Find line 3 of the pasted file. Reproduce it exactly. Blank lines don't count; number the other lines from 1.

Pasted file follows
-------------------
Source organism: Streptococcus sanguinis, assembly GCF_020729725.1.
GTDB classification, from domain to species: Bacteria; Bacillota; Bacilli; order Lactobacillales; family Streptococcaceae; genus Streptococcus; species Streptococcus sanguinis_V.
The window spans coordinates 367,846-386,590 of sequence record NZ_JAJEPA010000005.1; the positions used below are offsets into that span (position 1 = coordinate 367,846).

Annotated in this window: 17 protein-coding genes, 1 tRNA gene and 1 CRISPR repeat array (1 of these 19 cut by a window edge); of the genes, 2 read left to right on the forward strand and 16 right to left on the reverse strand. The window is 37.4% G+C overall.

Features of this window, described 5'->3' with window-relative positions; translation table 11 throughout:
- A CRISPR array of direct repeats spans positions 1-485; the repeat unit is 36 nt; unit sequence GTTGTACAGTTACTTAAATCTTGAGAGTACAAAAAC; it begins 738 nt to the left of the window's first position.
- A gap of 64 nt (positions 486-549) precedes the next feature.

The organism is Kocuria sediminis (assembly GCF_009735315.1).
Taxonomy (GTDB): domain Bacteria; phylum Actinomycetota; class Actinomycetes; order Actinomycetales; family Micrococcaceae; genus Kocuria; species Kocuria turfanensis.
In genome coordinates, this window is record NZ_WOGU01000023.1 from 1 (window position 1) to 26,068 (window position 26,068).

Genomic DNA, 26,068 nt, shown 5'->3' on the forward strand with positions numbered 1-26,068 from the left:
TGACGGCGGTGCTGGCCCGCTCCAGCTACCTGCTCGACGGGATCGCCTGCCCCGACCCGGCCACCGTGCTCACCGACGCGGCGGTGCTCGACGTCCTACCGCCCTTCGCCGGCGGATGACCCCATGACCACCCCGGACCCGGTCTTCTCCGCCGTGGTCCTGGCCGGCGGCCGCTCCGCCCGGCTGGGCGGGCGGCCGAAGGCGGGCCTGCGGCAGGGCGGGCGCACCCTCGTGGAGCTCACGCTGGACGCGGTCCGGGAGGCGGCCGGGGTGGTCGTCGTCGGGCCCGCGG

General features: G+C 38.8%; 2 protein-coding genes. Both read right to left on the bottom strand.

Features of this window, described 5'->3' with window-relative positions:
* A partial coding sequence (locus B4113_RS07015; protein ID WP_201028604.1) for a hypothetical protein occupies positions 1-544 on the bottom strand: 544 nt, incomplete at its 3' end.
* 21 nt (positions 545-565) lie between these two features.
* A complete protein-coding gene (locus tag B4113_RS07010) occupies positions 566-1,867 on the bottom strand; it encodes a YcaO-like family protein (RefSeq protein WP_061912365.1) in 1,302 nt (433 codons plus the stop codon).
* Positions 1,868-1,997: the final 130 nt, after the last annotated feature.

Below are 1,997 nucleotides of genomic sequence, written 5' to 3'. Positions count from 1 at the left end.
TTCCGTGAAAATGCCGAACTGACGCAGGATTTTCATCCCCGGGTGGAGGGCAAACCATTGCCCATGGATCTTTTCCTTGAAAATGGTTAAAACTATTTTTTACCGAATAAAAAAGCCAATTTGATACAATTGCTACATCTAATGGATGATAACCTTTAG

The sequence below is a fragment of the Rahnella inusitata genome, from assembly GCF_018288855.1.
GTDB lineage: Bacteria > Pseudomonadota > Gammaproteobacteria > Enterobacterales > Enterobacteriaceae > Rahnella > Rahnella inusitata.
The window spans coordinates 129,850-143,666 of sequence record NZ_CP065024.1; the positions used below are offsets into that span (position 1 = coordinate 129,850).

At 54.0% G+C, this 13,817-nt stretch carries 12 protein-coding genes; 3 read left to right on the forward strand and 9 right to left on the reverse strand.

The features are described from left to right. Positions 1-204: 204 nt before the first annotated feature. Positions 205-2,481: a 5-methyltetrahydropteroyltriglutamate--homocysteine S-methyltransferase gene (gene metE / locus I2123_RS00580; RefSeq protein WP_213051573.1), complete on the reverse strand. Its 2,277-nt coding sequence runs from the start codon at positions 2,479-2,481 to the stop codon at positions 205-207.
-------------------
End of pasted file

The window spans coordinates 367,846-386,590 of sequence record NZ_JAJEPA010000005.1; the positions used below are offsets into that span (position 1 = coordinate 367,846).